E-sports: S'pore's Team Flash to fight for honours at Brawl Stars World Finals

SINGAPORE – Three of the four Team Flash members heading to the Brawl Stars World Finals 2021 are defending champions but they are not resting on their laurels.

The Singaporean team of Nicholas “CoupDeAce” Ng, Jerome “Response” Kuek, Charleston “Scythe” Yeo and new member Chui Zi Kang “CZK” have qualified for the Nov 26-28 finals and will represent the South-east and South Asia, Australia and New Zealand region in Bucharest, Romania.

The team finished first in five regional Monthly Finals and have attained an unassailable lead over their opponents ahead of the eighth and final leg next month. They now have 571 points, way ahead of second-placed PSG Esports with 393 points.

Ng, Kuek and Yeo won last year’s World Finals under PSG Esports and Ng knows all eyes will be on them this year at the tournament, which has a total prize pool of up to US$1 million (S$1.33 million).

Captain Ng, 26, told The Straits Times: “Of course there’s additional pressure and teams will start to take note of us. But it’s a good way to prove ourselves again, that we can defend this title.

“Of course we need to keep practising and put in the hard work. But part of it is also that we need to stay grounded and take one step at a time to focus on what we need to do to win.”

Brawl Stars is a multi-player online battle arena and third-person shooter game, where players battle against others in multiple game modes.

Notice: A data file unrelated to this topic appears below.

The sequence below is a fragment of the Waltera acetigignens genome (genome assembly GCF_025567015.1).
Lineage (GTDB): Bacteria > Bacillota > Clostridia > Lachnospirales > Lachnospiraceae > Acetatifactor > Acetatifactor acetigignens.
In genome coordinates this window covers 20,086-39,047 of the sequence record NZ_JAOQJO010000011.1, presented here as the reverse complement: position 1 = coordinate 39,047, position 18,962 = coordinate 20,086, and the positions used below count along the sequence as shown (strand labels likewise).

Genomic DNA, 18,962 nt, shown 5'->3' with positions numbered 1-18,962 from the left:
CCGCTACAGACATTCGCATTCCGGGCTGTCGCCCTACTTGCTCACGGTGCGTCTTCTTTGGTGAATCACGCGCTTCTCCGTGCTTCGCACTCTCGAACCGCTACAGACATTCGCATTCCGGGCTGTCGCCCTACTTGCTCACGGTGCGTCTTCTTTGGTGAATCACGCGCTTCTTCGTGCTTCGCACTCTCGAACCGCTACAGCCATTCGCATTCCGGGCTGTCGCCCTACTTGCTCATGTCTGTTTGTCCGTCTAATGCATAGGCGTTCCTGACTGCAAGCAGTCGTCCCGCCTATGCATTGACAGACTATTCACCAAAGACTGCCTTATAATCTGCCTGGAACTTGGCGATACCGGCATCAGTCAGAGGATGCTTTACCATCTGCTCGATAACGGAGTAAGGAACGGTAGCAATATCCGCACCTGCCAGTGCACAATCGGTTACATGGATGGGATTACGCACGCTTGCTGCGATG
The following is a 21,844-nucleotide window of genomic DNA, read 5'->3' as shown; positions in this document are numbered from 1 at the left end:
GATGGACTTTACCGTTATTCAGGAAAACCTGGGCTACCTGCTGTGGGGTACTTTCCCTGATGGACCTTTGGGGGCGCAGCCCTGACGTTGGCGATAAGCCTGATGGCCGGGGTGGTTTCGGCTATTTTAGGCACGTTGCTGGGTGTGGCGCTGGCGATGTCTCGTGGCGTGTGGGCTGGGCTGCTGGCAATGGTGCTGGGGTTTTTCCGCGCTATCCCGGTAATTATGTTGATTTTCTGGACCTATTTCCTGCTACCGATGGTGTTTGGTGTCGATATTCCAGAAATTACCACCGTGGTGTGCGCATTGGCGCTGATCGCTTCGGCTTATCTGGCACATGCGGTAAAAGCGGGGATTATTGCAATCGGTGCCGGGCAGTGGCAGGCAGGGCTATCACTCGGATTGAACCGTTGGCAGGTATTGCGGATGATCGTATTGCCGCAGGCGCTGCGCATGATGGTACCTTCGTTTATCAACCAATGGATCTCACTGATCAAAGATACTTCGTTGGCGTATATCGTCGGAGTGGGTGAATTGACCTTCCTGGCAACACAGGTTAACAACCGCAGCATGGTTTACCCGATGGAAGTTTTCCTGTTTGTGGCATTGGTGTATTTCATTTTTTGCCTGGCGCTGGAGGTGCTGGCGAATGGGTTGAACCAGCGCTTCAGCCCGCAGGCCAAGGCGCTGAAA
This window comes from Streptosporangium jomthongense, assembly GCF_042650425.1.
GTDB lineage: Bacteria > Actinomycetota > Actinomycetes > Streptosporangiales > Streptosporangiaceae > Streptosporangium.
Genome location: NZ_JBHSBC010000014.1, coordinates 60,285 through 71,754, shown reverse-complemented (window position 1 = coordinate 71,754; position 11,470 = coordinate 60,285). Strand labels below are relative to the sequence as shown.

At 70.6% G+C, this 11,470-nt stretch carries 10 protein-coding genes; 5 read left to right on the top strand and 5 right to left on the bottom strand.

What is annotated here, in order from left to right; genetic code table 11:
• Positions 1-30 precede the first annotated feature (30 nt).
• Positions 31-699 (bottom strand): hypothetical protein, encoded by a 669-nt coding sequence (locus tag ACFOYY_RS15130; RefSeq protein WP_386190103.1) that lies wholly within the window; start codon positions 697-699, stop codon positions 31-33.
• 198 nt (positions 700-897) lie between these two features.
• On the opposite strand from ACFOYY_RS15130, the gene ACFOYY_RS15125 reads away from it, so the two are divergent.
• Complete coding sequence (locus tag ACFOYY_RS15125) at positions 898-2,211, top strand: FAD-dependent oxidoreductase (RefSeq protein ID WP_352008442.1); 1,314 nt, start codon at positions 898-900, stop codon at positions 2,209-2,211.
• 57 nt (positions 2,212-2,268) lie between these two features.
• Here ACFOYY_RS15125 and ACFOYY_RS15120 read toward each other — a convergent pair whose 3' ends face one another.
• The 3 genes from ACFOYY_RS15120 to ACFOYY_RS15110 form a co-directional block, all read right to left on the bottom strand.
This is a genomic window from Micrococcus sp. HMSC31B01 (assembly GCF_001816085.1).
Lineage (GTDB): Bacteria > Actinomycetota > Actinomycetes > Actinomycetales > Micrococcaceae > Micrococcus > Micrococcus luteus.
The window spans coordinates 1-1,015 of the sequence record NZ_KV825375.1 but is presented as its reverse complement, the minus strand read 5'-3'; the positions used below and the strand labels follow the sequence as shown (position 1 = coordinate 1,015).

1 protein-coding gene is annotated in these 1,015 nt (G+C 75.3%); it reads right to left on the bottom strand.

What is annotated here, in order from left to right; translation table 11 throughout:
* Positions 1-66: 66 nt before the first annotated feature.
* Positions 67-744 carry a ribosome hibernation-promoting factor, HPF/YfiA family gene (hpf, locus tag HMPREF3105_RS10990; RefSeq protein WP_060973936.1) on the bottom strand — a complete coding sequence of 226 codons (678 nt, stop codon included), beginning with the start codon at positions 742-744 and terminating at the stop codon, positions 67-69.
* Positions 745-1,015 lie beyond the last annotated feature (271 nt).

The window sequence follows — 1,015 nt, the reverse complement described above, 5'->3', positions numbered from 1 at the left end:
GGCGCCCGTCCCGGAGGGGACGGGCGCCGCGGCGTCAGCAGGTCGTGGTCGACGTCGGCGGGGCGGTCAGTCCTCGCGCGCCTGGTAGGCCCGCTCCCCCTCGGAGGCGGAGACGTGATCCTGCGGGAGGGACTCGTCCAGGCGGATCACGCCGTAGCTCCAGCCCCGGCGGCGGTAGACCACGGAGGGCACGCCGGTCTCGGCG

Ng and Kuek were added to Team Flash’s Brawl Stars roster in April. Last November, Ng, Kuek, Yeo and Japanese Kogure “Relyh” Yo of PSG Esports won the Brawl Stars World Finals and the winners’ cheque of US$200,000.

Jerome, 17, believes the team have a decent chance of winning as they are capable of adapting to different playing styles.

He added: “Mental preparation is very important because you have to be able to keep calm and focus during the match if things don’t go your way. I used to lose focus easily if I wasn’t playing well so that’s one thing I’ll work on before the World Finals.

“It’s just about having more experience under pressure and participating in more tournaments to practise being able to keep calm when the stakes are high.”

Making this year’s finals also means more to the first-year Eunoia Junior College student as it is an on-site tournament, unlike last year’s virtual edition. The team will leave for Bucharest a few days before the competition.

Next month’s last Monthly Final and the ESL Mobile, which ends right before the World Finals, will be their final practice tournaments.

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Their coach Christopher “Wigglyspoo” Seah also hopes to get more opportunities to practise against teams outside Asia and work on their mental preparation.

The 23-year-old said: “All of us are trying to get into the mindset that we’ve been working on this for the entire year so it’s something we want to fight for.

“Physically, we’ll try to put in more time to practise. Strategically, we’ve started studying all the other teams to establish trends of what they’ve been doing while looking at our vulnerabilities.”

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